Titter ye not!
So many much-loved comic asides formed the backbone of comedian, and occasional Carry On film star, Frankie Howerd’s routine.
Although they sounded off the cuff, most of Frankie’s apparently spontaneous remarks to the audience were usually carefully planned in advance. He’d often cheekily imply something suggestive to the audience, before rounding on them in mock outrage for getting the wrong idea.
In the Roman era sitcom Up Pompeii! he played Lurcio, a Roman slave, who would get endlessly interrupted as he attempted to introduce each episode to the audience. It was the perfect vehicle for him.
Frankie had a low opinion of his own facial features, arguing he looked like “a disreputable bloodhound, a melancholy camel or an apologetic yak”.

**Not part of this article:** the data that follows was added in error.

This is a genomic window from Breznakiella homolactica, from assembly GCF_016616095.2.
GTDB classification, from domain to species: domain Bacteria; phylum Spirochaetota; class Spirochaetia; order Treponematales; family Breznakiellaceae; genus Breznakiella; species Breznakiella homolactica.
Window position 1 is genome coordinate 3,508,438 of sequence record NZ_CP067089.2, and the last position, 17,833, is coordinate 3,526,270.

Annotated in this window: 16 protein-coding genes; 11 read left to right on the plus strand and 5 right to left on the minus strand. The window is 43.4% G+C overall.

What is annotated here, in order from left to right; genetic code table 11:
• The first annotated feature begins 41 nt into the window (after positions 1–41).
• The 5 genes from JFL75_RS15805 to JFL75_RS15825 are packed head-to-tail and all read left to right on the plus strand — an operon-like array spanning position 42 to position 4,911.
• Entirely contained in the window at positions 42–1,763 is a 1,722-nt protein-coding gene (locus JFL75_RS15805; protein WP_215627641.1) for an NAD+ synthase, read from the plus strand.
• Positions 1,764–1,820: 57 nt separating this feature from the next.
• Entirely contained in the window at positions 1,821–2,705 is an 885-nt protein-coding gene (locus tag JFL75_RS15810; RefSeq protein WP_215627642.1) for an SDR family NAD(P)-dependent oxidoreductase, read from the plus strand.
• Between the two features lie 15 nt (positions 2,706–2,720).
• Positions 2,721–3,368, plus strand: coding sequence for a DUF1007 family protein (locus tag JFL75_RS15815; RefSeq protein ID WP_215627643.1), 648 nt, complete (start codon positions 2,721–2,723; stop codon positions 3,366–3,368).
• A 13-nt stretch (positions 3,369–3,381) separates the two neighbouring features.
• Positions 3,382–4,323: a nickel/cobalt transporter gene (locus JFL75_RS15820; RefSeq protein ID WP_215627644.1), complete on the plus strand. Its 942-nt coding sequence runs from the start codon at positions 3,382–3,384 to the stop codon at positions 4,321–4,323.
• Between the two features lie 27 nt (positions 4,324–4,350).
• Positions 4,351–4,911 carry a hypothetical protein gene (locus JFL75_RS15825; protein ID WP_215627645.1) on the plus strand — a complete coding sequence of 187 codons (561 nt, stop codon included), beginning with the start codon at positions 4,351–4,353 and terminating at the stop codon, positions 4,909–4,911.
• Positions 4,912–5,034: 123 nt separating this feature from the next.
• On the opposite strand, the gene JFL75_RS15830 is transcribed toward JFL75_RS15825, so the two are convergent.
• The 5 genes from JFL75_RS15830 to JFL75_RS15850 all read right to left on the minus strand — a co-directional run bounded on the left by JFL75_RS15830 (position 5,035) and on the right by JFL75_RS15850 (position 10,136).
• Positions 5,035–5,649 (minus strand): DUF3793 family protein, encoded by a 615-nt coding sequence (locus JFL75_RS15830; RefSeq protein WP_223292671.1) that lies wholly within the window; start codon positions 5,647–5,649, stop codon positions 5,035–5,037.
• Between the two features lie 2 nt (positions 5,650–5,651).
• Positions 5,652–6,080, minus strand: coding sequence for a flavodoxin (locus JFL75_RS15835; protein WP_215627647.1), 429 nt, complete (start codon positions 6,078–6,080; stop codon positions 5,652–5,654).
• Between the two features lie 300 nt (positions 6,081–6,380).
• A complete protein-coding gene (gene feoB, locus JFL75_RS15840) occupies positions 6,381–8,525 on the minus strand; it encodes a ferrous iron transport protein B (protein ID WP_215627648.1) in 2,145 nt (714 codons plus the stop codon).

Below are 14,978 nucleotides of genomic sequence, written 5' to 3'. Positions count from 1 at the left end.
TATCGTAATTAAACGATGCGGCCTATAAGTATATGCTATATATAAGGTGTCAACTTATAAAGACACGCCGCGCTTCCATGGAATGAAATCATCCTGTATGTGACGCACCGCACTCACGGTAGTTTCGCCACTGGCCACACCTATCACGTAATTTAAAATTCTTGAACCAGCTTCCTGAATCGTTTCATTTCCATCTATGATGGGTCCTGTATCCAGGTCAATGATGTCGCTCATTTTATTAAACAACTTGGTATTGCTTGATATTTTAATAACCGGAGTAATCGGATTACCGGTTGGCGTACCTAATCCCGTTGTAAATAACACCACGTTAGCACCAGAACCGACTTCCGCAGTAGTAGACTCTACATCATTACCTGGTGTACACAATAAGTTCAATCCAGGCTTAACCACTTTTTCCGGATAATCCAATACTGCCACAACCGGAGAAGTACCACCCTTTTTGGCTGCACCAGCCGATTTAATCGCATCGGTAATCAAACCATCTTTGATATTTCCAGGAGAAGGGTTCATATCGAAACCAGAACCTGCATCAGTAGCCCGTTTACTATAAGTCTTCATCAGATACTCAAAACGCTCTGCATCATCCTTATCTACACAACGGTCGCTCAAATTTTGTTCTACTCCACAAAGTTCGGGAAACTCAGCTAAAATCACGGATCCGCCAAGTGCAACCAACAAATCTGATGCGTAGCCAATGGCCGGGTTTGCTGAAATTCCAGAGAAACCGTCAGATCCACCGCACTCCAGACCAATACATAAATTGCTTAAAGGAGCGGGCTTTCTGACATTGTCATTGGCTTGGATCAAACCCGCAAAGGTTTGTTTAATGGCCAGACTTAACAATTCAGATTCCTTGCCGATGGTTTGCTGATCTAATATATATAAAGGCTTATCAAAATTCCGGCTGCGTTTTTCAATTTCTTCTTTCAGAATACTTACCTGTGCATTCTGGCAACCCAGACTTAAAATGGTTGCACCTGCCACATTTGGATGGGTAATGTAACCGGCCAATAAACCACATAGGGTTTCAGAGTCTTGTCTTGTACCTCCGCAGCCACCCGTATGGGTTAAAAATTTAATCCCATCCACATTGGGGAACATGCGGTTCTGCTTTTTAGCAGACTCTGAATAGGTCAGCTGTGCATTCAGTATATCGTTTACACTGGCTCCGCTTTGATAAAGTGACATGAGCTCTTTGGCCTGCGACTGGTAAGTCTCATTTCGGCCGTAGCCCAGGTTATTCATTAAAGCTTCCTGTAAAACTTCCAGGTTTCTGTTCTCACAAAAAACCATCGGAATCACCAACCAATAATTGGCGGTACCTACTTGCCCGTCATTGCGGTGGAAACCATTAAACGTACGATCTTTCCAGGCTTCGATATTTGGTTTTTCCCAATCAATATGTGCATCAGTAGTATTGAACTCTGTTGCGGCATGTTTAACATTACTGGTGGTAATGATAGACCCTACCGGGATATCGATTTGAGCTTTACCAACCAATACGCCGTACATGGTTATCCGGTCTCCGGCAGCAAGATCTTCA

Frankie created big laughs, but struggled with depression. As a gay man, he had also lived through an era when draconian laws forced people to conceal their sexuality.
First appearing on stage at the end of the Second World War, Frankie was briefly a big radio star and enjoyed a surprise revival during the satire boom in the sixties, before his TV career took off.
Fellow comedian Barry Cryer jokingly described Frankie’s career as “a series of comebacks.” Indeed, just hours before his death, Frankie had been talking to a TV producer on the phone, full of ideas about his next show.